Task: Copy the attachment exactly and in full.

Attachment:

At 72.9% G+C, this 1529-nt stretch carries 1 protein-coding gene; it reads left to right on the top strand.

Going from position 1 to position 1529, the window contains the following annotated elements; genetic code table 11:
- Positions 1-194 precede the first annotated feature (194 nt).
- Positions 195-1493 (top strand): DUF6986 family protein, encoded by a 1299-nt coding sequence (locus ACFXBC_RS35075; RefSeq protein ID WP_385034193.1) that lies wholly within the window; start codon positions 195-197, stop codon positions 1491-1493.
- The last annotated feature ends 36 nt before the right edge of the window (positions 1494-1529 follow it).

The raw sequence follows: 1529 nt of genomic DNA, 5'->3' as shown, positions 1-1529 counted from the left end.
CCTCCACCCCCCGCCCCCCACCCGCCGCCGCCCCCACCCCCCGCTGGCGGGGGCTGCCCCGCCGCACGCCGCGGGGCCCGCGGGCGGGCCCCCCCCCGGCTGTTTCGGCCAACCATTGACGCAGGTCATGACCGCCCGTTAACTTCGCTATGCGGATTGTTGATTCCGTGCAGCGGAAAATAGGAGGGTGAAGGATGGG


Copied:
At 72.9% G+C, this 1529-nt stretch carries 1 protein-coding gene; it reads left to right on the top strand.

Going from position 1 to position 1529, the window contains the following annotated elements; genetic code table 11:
- Positions 1-194 precede the first annotated feature (194 nt).
- Positions 195-1493 (top strand): DUF6986 family protein, encoded by a 1299-nt coding sequence (locus ACFXBC_RS35075; RefSeq protein ID WP_385034193.1) that lies wholly within the window; start codon positions 195-197, stop codon positions 1491-1493.
- The last annotated feature ends 36 nt before the right edge of the window (positions 1494-1529 follow it).

The raw sequence follows: 1529 nt of genomic DNA, 5'->3' as shown, positions 1-1529 counted from the left end.
CCTCCACCCCCCGCCCCCCACCCGCCGCCGCCCCCACCCCCCGCTGGCGGGGGCTGCCCCGCCGCACGCCGCGGGGCCCGCGGGCGGGCCCCCCCCCGGCTGTTTCGGCCAACCATTGACGCAGGTCATGACCGCCCGTTAACTTCGCTATGCGGATTGTTGATTCCGTGCAGCGGAAAATAGGAGGGTGAAGGATGGG